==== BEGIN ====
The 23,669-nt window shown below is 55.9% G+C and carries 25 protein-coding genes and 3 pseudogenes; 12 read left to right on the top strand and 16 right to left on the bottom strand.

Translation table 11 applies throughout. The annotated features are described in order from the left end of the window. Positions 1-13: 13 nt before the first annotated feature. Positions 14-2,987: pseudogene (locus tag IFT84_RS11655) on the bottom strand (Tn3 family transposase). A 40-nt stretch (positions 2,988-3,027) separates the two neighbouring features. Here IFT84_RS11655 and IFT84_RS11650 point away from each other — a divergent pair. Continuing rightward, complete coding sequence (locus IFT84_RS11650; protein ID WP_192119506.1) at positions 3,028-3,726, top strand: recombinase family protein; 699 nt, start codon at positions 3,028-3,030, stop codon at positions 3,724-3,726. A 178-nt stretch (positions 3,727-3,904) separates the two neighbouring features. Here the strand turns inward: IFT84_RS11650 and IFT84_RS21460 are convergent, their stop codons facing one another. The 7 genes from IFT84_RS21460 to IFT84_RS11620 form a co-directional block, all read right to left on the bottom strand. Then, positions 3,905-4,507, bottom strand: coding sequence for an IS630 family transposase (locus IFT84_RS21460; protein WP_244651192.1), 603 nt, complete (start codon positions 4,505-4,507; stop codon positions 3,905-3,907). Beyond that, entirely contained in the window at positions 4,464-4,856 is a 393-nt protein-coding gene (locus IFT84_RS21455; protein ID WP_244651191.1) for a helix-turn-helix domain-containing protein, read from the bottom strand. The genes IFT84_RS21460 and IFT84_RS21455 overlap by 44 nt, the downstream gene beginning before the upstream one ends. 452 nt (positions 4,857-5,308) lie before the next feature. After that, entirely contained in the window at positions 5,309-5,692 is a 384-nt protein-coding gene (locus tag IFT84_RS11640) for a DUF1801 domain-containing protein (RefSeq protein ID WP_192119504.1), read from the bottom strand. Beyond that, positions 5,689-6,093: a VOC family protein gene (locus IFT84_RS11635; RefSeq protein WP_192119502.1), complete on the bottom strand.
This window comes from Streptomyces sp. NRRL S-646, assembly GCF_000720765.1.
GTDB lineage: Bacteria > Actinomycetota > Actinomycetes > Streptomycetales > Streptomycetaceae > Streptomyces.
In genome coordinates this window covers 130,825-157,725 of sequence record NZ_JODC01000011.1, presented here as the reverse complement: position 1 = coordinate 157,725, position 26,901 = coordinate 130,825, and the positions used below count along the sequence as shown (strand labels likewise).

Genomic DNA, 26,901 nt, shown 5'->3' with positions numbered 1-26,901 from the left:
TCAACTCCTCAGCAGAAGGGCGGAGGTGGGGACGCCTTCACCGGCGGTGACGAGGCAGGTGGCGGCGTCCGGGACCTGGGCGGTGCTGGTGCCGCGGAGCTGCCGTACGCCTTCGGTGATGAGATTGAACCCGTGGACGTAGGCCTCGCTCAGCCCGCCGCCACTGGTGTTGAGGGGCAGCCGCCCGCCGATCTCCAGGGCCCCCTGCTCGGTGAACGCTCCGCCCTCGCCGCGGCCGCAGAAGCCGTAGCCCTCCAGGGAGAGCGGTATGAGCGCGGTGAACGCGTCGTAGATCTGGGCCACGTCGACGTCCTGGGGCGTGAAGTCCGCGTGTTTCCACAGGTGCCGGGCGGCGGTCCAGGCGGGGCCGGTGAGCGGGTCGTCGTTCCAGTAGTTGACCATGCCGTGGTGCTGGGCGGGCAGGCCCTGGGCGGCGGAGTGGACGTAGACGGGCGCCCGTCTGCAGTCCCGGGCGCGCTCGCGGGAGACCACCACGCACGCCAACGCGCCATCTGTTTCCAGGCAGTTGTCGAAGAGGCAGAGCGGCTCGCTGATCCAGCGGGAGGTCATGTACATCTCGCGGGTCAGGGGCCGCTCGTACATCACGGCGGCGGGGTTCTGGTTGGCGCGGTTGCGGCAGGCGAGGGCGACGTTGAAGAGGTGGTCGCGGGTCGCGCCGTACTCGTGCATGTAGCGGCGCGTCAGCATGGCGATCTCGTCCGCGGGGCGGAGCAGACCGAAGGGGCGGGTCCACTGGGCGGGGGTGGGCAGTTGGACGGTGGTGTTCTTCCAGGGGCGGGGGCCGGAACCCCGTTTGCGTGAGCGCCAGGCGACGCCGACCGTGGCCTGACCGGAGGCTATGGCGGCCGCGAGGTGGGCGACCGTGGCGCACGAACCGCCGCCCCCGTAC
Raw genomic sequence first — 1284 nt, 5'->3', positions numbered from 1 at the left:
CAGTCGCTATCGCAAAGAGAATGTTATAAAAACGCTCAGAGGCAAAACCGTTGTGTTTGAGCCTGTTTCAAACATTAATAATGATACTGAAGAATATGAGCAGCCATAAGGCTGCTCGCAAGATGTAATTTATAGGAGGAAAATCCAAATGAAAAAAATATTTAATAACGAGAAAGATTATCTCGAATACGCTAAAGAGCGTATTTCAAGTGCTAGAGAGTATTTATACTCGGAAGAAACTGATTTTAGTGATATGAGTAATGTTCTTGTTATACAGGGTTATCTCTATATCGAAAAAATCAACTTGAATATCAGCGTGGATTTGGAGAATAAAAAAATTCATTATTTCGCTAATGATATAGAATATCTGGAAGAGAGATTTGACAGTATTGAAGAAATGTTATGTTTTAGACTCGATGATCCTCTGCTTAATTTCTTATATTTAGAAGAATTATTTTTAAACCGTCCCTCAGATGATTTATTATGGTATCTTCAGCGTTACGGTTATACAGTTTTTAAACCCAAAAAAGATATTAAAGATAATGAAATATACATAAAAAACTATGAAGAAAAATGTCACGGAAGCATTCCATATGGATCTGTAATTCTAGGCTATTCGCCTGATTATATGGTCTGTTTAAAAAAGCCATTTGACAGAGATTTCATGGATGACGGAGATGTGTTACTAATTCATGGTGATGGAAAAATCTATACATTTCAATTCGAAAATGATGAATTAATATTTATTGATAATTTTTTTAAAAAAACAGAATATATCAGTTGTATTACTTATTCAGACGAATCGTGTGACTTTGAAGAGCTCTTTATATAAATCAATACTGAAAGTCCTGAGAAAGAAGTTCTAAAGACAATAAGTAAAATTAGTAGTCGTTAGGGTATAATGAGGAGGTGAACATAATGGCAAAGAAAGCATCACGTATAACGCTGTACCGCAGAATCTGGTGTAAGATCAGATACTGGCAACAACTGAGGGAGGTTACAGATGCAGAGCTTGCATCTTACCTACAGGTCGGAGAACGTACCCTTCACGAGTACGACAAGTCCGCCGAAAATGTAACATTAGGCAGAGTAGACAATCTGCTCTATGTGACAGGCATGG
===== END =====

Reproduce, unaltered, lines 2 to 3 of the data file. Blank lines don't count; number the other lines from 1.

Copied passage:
Translation table 11 applies throughout. The annotated features are described in order from the left end of the window. Positions 1-13: 13 nt before the first annotated feature. Positions 14-2,987: pseudogene (locus tag IFT84_RS11655) on the bottom strand (Tn3 family transposase). A 40-nt stretch (positions 2,988-3,027) separates the two neighbouring features. Here IFT84_RS11655 and IFT84_RS11650 point away from each other — a divergent pair. Continuing rightward, complete coding sequence (locus IFT84_RS11650; protein ID WP_192119506.1) at positions 3,028-3,726, top strand: recombinase family protein; 699 nt, start codon at positions 3,028-3,030, stop codon at positions 3,724-3,726. A 178-nt stretch (positions 3,727-3,904) separates the two neighbouring features. Here the strand turns inward: IFT84_RS11650 and IFT84_RS21460 are convergent, their stop codons facing one another. The 7 genes from IFT84_RS21460 to IFT84_RS11620 form a co-directional block, all read right to left on the bottom strand. Then, positions 3,905-4,507, bottom strand: coding sequence for an IS630 family transposase (locus IFT84_RS21460; protein WP_244651192.1), 603 nt, complete (start codon positions 4,505-4,507; stop codon positions 3,905-3,907). Beyond that, entirely contained in the window at positions 4,464-4,856 is a 393-nt protein-coding gene (locus IFT84_RS21455; protein ID WP_244651191.1) for a helix-turn-helix domain-containing protein, read from the bottom strand. The genes IFT84_RS21460 and IFT84_RS21455 overlap by 44 nt, the downstream gene beginning before the upstream one ends. 452 nt (positions 4,857-5,308) lie before the next feature. After that, entirely contained in the window at positions 5,309-5,692 is a 384-nt protein-coding gene (locus tag IFT84_RS11640) for a DUF1801 domain-containing protein (RefSeq protein ID WP_192119504.1), read from the bottom strand. Beyond that, positions 5,689-6,093: a VOC family protein gene (locus IFT84_RS11635; RefSeq protein WP_192119502.1), complete on the bottom strand.
This window comes from Streptomyces sp. NRRL S-646, assembly GCF_000720765.1.